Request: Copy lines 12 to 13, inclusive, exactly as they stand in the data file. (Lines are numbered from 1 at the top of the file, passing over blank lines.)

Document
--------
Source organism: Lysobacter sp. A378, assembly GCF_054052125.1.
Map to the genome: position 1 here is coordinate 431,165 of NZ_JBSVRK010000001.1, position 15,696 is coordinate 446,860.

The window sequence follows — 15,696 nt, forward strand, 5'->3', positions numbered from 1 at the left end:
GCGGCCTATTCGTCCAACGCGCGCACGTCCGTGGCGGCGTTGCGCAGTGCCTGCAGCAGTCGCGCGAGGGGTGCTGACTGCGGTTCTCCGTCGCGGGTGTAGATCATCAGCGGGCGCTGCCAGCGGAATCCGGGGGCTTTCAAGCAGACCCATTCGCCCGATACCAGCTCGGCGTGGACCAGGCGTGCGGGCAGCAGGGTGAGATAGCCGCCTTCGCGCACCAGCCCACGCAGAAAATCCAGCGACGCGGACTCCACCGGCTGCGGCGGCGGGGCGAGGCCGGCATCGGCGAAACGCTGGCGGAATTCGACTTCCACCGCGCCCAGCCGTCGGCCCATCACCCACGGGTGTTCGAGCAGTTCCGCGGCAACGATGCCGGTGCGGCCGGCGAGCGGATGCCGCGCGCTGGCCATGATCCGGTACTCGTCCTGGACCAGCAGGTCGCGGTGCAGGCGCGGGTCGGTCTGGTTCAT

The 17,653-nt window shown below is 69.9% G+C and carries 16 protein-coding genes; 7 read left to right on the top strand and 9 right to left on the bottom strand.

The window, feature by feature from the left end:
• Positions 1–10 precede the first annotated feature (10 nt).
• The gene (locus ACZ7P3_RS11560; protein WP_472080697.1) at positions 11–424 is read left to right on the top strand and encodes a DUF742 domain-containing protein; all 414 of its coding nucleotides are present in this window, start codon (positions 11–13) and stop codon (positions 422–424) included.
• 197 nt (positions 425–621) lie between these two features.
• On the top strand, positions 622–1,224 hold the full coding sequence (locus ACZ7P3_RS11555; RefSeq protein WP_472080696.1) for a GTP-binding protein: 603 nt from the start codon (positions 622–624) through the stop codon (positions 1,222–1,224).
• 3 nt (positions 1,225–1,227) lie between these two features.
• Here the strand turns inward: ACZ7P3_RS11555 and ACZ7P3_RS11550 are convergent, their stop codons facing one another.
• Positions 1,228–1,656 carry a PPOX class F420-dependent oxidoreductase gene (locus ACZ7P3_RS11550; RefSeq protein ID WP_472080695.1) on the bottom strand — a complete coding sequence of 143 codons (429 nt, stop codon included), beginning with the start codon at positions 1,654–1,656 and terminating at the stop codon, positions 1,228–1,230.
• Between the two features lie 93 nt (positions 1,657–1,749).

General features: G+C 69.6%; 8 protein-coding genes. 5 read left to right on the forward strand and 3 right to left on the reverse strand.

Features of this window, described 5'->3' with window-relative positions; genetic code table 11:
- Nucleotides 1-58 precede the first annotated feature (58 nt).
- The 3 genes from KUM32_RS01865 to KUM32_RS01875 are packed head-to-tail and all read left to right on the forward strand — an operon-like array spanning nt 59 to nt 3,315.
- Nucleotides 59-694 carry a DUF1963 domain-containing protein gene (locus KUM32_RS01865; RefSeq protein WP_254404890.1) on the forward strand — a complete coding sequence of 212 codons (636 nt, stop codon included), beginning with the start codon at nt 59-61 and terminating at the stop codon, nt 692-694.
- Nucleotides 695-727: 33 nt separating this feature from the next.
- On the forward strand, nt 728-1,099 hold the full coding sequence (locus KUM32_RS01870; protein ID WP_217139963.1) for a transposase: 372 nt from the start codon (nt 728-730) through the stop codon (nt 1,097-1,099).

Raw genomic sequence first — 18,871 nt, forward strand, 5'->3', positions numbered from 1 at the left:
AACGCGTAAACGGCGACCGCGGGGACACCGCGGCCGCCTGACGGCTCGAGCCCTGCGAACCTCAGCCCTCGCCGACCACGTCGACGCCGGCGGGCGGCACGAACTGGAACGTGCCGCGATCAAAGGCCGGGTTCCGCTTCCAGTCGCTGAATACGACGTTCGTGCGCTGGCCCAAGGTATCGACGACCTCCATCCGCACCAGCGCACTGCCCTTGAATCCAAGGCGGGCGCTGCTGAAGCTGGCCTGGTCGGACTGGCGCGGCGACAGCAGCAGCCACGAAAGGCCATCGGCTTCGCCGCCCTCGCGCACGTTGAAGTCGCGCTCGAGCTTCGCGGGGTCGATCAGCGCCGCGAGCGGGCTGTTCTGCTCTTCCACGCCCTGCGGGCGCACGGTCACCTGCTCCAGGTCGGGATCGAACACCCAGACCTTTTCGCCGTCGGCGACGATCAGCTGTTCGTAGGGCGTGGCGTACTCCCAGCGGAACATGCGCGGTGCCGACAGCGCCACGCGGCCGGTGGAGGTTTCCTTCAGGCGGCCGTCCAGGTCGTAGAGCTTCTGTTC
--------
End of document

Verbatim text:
• Here the strand turns inward: ACZ7P3_RS11555 and ACZ7P3_RS11550 are convergent, their stop codons facing one another.
• Positions 1,228–1,656 carry a PPOX class F420-dependent oxidoreductase gene (locus ACZ7P3_RS11550; RefSeq protein ID WP_472080695.1) on the bottom strand — a complete coding sequence of 143 codons (429 nt, stop codon included), beginning with the start codon at positions 1,654–1,656 and terminating at the stop codon, positions 1,228–1,230.